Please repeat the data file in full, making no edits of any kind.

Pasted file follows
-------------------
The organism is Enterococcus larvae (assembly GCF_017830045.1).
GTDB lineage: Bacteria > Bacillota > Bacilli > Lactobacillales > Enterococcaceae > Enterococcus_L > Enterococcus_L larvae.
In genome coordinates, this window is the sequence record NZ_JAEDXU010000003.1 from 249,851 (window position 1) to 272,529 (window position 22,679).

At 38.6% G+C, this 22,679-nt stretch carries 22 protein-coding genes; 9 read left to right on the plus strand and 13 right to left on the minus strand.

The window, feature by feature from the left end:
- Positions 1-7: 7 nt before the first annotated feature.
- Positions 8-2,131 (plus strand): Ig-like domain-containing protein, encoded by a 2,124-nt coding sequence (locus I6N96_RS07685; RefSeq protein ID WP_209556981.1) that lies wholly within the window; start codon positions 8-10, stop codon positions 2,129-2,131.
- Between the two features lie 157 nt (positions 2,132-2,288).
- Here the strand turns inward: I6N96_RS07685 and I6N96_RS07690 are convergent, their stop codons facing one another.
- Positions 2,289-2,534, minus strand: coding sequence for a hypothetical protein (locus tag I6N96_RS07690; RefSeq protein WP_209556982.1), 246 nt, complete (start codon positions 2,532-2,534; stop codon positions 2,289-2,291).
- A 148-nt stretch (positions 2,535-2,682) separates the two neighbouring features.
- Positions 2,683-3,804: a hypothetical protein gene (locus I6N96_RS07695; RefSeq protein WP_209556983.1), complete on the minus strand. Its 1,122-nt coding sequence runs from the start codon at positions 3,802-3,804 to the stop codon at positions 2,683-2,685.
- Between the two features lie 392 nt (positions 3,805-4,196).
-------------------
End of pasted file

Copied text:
The organism is Enterococcus larvae (assembly GCF_017830045.1).
GTDB lineage: Bacteria > Bacillota > Bacilli > Lactobacillales > Enterococcaceae > Enterococcus_L > Enterococcus_L larvae.
In genome coordinates, this window is the sequence record NZ_JAEDXU010000003.1 from 249,851 (window position 1) to 272,529 (window position 22,679).

At 38.6% G+C, this 22,679-nt stretch carries 22 protein-coding genes; 9 read left to right on the plus strand and 13 right to left on the minus strand.

The window, feature by feature from the left end:
- Positions 1-7: 7 nt before the first annotated feature.
- Positions 8-2,131 (plus strand): Ig-like domain-containing protein, encoded by a 2,124-nt coding sequence (locus I6N96_RS07685; RefSeq protein ID WP_209556981.1) that lies wholly within the window; start codon positions 8-10, stop codon positions 2,129-2,131.
- Between the two features lie 157 nt (positions 2,132-2,288).
- Here the strand turns inward: I6N96_RS07685 and I6N96_RS07690 are convergent, their stop codons facing one another.
- Positions 2,289-2,534, minus strand: coding sequence for a hypothetical protein (locus tag I6N96_RS07690; RefSeq protein WP_209556982.1), 246 nt, complete (start codon positions 2,532-2,534; stop codon positions 2,289-2,291).
- A 148-nt stretch (positions 2,535-2,682) separates the two neighbouring features.
- Positions 2,683-3,804: a hypothetical protein gene (locus I6N96_RS07695; RefSeq protein WP_209556983.1), complete on the minus strand. Its 1,122-nt coding sequence runs from the start codon at positions 3,802-3,804 to the stop codon at positions 2,683-2,685.
- Between the two features lie 392 nt (positions 3,805-4,196).